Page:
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USPS Intelligent Barcode - binary data manipulations

by elfpen (Novice)
on Sep 09, 2010 at 20:46 UTC ( #859562=perlquestion: print w/replies, xml ) Need Help??
elfpen has asked for the wisdom of the Perl Monks concerning the following question:

I am looking at implementing the USPS Intelligent Mail Barcode algorithm in perl.

My first choice would be to find where someone has already done that, but no luck so far.

That leaves me with the need for some wisdom in handling a 13-byte data chunk that has both binary and decimal operations applied to it. Any advice?

Specification for the algorithm is at USPS Intelligent Barcode Page, then click on "Intelligent Mail Barcode Specification".

I have my implementation. It uses BigInt. It can be found at
30-JAN-2011 found a bug in my implementation, uploading the newest to
28-NOV-2011 another bug reported by a user. New version 1.4 as of today.
  • Comment on USPS Intelligent Barcode - binary data manipulations

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Re: USPS Intelligent Barcode - binary data manipulations
by BrowserUk (Pope) on Sep 10, 2010 at 11:30 UTC

    I take it back!

    Having looked in more detail at the specification this morning, I see why you're having problems working out how to do this.

    This is one of those really nasty pieces of mainframe/COBOL-esque encoding, that requires BCD math on a fixed length BCD field. (COBOL: PIC 9(13) COMP).

    Perl's pack & unpack don't have anything to handle this directly, and even on a 64-bit machine, integer math simply isn't capable of handling 13-byte numbers.

    One way might be to drop into Inline::C and inline assembler (or Inline::Asm ) and use the vestigal BCD opcodes. (Though MS 64-bit compilers don't support inline assembler.)

    There are also some weird x64 opcodes that treat an 80-bit floating point register as a 17 digit BCD value that might be pressed into service for this.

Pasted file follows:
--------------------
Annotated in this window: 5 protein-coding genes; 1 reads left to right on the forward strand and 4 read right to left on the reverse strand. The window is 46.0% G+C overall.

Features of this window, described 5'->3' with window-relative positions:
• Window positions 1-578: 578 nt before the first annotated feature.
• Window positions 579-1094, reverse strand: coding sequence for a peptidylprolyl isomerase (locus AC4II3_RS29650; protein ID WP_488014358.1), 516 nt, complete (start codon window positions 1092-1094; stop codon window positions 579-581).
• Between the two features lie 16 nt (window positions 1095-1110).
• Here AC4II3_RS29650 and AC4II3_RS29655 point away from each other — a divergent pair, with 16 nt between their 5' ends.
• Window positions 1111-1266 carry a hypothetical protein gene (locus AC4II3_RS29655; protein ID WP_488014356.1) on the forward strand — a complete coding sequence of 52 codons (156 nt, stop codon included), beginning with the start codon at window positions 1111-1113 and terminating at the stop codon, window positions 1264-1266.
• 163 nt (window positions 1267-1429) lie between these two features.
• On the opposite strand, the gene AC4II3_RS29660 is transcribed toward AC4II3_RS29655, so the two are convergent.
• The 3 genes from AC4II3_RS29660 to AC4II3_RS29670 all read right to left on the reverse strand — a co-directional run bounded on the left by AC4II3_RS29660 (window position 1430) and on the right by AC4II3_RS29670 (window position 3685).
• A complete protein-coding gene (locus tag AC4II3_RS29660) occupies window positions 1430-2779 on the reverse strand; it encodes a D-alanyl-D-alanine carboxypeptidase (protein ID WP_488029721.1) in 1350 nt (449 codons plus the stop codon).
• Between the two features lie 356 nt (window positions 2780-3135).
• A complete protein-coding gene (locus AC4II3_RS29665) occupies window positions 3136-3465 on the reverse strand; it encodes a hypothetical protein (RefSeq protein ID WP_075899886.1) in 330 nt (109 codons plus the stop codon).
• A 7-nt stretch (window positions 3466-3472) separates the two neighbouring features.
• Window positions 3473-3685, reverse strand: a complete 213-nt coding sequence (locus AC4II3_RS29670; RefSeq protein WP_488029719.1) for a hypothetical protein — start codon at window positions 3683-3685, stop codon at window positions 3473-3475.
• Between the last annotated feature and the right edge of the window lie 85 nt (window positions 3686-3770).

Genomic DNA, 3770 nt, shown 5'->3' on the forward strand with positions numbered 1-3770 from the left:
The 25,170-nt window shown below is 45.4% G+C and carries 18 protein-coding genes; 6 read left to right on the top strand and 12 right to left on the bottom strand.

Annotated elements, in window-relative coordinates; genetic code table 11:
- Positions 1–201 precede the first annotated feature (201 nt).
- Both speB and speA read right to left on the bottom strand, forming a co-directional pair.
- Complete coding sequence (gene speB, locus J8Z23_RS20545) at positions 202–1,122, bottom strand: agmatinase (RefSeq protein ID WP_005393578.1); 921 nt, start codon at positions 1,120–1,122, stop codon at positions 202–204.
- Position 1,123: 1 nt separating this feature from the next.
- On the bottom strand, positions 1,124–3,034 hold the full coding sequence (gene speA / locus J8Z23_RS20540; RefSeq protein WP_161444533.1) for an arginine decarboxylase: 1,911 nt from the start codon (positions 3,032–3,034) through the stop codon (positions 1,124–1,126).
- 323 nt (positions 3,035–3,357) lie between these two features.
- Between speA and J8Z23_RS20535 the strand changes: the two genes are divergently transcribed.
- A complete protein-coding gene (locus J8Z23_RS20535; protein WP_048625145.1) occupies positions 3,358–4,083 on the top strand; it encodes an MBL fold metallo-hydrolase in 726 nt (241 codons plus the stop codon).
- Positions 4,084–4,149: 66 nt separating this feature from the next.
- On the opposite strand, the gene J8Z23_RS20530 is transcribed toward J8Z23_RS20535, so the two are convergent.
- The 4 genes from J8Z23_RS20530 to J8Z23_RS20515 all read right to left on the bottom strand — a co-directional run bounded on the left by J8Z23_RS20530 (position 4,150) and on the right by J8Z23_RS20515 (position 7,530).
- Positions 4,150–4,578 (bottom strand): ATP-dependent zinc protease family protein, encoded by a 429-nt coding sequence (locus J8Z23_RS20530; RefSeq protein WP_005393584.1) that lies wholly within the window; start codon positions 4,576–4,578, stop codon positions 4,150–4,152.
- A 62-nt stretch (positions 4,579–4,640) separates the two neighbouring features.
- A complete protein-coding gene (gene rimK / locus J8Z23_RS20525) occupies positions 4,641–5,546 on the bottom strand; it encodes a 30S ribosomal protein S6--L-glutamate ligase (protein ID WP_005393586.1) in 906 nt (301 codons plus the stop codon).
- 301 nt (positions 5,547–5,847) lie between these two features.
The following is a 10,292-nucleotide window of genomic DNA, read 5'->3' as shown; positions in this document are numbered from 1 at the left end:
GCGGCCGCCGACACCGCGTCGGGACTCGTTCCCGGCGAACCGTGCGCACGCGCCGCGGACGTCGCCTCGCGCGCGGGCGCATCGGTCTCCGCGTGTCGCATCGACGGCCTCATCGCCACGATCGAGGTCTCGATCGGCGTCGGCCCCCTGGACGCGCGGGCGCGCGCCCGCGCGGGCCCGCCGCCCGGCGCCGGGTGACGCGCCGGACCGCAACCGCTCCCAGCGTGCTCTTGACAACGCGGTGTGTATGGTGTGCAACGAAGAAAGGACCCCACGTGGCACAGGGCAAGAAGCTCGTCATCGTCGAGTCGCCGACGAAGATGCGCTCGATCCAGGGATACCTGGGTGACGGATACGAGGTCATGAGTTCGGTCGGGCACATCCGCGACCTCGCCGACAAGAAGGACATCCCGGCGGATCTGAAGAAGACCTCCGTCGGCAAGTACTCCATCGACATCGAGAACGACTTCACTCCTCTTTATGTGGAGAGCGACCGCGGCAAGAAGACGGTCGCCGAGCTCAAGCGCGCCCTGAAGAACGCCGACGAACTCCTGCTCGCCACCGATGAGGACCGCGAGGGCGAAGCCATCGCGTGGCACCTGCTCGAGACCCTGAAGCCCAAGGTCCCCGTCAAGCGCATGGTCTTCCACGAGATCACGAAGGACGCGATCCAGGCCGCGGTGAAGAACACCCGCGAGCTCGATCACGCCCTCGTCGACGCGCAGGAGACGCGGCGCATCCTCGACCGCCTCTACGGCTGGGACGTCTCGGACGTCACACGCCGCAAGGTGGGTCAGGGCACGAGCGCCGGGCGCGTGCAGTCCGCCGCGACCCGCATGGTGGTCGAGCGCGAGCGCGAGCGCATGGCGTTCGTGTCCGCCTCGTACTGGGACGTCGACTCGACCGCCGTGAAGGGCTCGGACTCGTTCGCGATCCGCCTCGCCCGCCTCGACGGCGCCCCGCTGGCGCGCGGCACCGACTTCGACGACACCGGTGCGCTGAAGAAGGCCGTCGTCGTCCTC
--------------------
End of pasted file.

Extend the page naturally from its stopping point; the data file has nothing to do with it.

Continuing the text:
Perhaps the easiest and most portable way would be to use Math::BigInt to do the math; as_hex() to get it out of BigInt format; and then pack 'H26' to creat the binary string.

    Or download the USPS libraries and link them from XS.

    I think that the BigInt method would be easiest. Let us know if you need help with that?

    Examine what is said, not who speaks -- Silence betokens consent -- Love the truth but pardon error.
    "Science is about questioning the status quo. Questioning authority".
    In the absence of evidence, opinion is indistinguishable from prejudice.
Re: USPS Intelligent Barcode - binary data manipulations
by Corion (Pope) on Sep 09, 2010 at 20:56 UTC

    I couldn't find the "algorithm" online, and I wonder what you mean by "both, binary and decimal operations".

    I found a free PostNet Postscript font via a mailing list post at PostNetJHC. Maybe you can simply use that to print the barcodes you want.

      Added a link to find the spec on my original post. --
Re: USPS Intelligent Barcode - binary data manipulations
by BrowserUk (Pope) on Sep 09, 2010 at 22:58 UTC

    The specification seems very clear. What bit are you having trouble with?

Re: USPS Intelligent Barcode - binary data manipulations
by merlyn (Sage) on Sep 10, 2010 at 16:52 UTC
    A quick cpan search with "USPS Barcode" revealed PostScript::MailLabels. Did you already check that out?

    -- Randal L. Schwartz, Perl hacker

    The key words "MUST", "MUST NOT", "REQUIRED", "SHALL", "SHALL NOT", "SHOULD", "SHOULD NOT", "RECOMMENDED", "MAY", and "OPTIONAL" in this document are to be interpreted as described in RFC 2119.

      The bar codes it can produce are not the Intelligent Mail (65-bar) type.

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[Corion]: Meh... For bringing Perl into the Enterprise, I need to learn more about GSSAPI :-(

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